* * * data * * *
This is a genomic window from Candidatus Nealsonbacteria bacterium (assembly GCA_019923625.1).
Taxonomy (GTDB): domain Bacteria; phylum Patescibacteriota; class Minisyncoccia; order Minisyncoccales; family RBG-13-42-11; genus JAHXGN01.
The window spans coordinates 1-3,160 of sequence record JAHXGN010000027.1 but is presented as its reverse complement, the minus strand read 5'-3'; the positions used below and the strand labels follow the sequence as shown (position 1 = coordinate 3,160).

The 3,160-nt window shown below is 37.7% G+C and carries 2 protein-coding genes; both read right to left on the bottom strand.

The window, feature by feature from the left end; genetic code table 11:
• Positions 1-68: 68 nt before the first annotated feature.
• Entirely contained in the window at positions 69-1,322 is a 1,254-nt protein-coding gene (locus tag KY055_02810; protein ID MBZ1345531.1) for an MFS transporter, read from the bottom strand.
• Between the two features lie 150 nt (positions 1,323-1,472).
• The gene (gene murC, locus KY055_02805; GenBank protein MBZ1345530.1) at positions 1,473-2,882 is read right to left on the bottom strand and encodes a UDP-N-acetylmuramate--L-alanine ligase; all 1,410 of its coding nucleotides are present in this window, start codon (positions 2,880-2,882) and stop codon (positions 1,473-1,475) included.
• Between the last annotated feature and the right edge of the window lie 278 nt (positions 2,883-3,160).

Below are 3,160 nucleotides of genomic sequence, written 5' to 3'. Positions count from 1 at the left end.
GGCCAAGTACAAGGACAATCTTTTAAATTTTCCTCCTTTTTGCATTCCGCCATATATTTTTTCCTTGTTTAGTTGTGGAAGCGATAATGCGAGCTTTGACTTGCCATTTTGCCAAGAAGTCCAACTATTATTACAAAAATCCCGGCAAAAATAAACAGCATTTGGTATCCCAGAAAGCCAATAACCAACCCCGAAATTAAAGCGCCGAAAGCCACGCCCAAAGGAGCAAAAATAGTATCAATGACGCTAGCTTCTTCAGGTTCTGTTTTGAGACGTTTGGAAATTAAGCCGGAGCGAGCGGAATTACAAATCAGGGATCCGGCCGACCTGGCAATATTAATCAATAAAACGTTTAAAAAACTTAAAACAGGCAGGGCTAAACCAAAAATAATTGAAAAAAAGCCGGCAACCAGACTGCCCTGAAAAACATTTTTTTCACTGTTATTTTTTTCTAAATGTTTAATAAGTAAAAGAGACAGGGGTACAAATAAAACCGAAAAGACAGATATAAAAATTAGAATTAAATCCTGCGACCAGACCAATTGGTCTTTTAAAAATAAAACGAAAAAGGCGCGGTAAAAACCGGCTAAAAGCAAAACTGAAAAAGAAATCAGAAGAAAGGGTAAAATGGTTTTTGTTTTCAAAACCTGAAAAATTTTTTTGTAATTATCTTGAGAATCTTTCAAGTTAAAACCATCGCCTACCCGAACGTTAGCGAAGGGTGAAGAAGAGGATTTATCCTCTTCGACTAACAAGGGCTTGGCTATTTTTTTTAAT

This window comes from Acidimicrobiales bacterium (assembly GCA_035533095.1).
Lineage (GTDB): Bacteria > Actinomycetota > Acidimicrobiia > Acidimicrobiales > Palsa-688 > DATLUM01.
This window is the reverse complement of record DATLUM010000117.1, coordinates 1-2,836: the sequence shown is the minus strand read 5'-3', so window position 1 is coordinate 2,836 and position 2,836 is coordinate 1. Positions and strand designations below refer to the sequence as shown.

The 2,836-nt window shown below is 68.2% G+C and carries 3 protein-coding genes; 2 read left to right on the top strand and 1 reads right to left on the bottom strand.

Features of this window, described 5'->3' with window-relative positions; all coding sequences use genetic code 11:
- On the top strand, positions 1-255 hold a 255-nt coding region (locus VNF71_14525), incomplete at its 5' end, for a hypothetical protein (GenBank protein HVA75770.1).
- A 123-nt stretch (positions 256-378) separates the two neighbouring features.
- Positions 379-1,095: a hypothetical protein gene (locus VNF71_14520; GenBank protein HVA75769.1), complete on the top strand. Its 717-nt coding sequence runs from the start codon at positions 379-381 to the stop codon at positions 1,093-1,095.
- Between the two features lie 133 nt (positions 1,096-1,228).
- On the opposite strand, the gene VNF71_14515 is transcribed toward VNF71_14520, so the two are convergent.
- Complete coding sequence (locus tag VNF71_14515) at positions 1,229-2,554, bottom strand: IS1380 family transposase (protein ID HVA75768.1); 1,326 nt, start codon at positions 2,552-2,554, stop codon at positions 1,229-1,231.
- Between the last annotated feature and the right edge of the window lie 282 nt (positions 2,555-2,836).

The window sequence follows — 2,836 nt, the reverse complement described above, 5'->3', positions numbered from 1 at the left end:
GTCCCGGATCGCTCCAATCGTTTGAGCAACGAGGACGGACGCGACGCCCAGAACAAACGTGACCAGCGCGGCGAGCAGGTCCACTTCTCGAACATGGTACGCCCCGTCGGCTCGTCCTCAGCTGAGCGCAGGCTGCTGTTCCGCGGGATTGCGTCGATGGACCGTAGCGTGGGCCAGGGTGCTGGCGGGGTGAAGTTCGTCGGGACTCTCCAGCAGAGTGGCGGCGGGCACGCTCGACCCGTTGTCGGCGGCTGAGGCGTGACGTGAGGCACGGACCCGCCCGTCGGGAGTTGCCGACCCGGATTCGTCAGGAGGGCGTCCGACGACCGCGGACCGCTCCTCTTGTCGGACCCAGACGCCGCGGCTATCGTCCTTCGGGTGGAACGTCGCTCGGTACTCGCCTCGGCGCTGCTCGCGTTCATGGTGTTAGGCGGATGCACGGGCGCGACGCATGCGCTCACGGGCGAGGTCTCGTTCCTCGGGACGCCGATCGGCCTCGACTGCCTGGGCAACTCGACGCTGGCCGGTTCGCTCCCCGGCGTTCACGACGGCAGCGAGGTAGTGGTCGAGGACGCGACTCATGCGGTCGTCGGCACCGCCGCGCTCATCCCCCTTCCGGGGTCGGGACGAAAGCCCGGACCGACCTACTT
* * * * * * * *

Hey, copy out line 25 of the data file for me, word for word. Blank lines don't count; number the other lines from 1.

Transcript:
The window sequence follows — 2,836 nt, the reverse complement described above, 5'->3', positions numbered from 1 at the left end: